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Department of Chemical Engineering and Biotechnology

As we have noted in the first section it is possible to transfer electrons between an electrode and a chemical species in solution. This process is called electrolysis and results in a reactant undergoing an oxidation or reduction reaction. Unlike equilibrium measurements recorded using a two electrode, two compartment cell, electrolysis results in the flow of current around an electrical circuit. This current can be controlled by a number of factors, the two most common are:

  1. The rate of electron transfer between the metal and species in solution 
  2. The transport of material to and from the electrode interface


Kinetics of Electron Transfer

In this section we will develop a quantitative mThe current flowing in either the reductive or oxidative steps can be predicted using the following expressions odel for the influence of the electrode voltage on the rate of electron transfer. For simplicity we will consider a single electron transfer reaction between two species (O) and (R)

Redox reaction

The current flowing in either the reductive or oxidative steps can be predicted using the following expressions

Current calculation

Current calculation

and so the corresponding reaction rates are given by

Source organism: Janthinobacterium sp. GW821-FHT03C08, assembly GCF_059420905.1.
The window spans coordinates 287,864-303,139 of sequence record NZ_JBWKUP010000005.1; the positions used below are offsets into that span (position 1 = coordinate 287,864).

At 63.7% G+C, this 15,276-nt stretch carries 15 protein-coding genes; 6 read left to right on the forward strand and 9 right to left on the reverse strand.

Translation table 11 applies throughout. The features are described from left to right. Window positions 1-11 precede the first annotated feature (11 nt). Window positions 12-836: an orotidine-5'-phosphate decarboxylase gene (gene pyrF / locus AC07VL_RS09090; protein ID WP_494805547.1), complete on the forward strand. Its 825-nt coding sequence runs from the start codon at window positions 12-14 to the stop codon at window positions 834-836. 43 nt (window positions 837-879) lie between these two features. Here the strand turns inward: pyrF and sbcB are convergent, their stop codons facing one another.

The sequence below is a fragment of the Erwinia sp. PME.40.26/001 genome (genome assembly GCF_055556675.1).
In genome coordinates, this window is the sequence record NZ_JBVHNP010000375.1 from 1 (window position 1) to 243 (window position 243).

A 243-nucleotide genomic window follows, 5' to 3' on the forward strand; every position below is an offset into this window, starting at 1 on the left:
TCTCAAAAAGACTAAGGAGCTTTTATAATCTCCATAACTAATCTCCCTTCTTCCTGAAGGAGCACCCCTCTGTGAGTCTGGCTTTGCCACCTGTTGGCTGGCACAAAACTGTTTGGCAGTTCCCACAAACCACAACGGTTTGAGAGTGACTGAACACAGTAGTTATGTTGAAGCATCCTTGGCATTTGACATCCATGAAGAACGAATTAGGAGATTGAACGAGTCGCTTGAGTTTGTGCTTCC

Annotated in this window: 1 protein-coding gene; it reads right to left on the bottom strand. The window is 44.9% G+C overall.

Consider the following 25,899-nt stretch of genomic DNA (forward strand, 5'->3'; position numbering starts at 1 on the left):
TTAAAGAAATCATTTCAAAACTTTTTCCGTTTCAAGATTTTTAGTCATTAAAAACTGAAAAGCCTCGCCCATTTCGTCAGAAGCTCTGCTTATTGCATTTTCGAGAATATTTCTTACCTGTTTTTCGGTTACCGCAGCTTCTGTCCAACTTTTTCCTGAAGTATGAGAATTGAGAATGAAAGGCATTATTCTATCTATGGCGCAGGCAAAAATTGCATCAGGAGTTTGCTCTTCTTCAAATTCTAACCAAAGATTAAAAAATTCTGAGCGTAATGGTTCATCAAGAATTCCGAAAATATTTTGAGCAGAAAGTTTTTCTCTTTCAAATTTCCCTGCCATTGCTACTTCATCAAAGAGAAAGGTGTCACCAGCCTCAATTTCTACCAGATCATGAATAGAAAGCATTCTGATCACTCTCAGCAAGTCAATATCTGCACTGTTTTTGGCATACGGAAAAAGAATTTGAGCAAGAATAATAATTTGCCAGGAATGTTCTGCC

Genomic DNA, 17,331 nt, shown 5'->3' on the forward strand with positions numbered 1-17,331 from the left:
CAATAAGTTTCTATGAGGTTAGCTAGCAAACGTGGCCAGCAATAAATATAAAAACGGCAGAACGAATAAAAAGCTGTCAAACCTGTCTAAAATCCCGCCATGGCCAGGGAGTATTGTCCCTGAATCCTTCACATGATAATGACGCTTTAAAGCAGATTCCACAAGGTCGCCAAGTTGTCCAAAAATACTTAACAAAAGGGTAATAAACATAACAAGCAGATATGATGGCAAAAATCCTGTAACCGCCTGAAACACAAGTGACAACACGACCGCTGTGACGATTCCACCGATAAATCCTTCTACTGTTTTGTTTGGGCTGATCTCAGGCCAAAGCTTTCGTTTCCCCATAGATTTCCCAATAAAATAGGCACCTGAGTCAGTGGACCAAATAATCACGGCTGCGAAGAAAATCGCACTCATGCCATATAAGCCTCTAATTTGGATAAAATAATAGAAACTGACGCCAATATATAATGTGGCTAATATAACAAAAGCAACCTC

For the reduction reaction the current (ic) is related to the electrode area (A), the surface concentration of the reactant [O]o, the rate constant for the electron transfer (kRed or kOx) and Faraday's constant (F). A similar expression is valid for the oxidation, now the current is labelled (ia), with the surface concentration that of the species R. Similarly the rate constant for electron transfer corresponds to that of the oxidation process. Note that by definition the reductive current is negative and the oxidative positive, the difference in sign simply tells us that current flows in opposite directions across the interface depending upon whether we are studying an oxidation or reduction. To establish how the rate constants kOx and kRed are influenced by the applied voltage we will use transition state theory from chemical kinetics. You will recall that in this theory the reaction is considered to proceed via an energy barrier. The summit of this barrier is referred to as the transition state.

Transition state diagram

The rate of reaction for a chemical process (eg)

Standard chemical reaction

is predicted by an equation of the form

Rate of reaction equation

where the term in the exponential is the free energy change in taking the reactant from its initial value to the transition state divided by the temperature and gas constant. This free energy plot is also qualitatively valid for electrode reactions

Redox reaction

where the free energy plot below corresponds to the thermodynamic response at a single fixed voltage.

Reaction diagram a=for a fixed voltage

Using this picture the activation free energy for the reduction and oxidation reactions are

Free energy calculation

Free energy calculation and so the corresponding reaction rates are given by

Rate constant calculation

Rate constant calculation